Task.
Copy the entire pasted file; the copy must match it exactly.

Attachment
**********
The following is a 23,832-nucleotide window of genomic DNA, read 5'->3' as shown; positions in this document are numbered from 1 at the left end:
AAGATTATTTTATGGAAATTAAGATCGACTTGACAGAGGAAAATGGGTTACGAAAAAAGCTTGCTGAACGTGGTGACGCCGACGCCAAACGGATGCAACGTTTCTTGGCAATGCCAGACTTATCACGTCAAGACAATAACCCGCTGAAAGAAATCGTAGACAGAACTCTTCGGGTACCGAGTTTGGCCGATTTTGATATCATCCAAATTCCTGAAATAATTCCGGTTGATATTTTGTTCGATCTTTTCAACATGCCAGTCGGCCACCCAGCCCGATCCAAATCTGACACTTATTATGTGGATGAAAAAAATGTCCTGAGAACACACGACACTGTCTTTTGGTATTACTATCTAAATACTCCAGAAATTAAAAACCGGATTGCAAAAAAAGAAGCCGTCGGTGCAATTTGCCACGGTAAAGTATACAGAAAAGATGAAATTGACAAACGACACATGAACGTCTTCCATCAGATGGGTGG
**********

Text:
The following is a 23,832-nucleotide window of genomic DNA, read 5'->3' as shown; positions in this document are numbered from 1 at the left end:
AAGATTATTTTATGGAAATTAAGATCGACTTGACAGAGGAAAATGGGTTACGAAAAAAGCTTGCTGAACGTGGTGACGCCGACGCCAAACGGATGCAACGTTTCTTGGCAATGCCAGACTTATCACGTCAAGACAATAACCCGCTGAAAGAAATCGTAGACAGAACTCTTCGGGTACCGAGTTTGGCCGATTTTGATATCATCCAAATTCCTGAAATAATTCCGGTTGATATTTTGTTCGATCTTTTCAACATGCCAGTCGGCCACCCAGCCCGATCCAAATCTGACACTTATTATGTGGATGAAAAAAATGTCCTGAGAACACACGACACTGTCTTTTGGTATTACTATCTAAATACTCCAGAAATTAAAAACCGGATTGCAAAAAAAGAAGCCGTCGGTGCAATTTGCCACGGTAAAGTATACAGAAAAGATGAAATTGACAAACGACACATGAACGTCTTCCATCAGATGGGTGG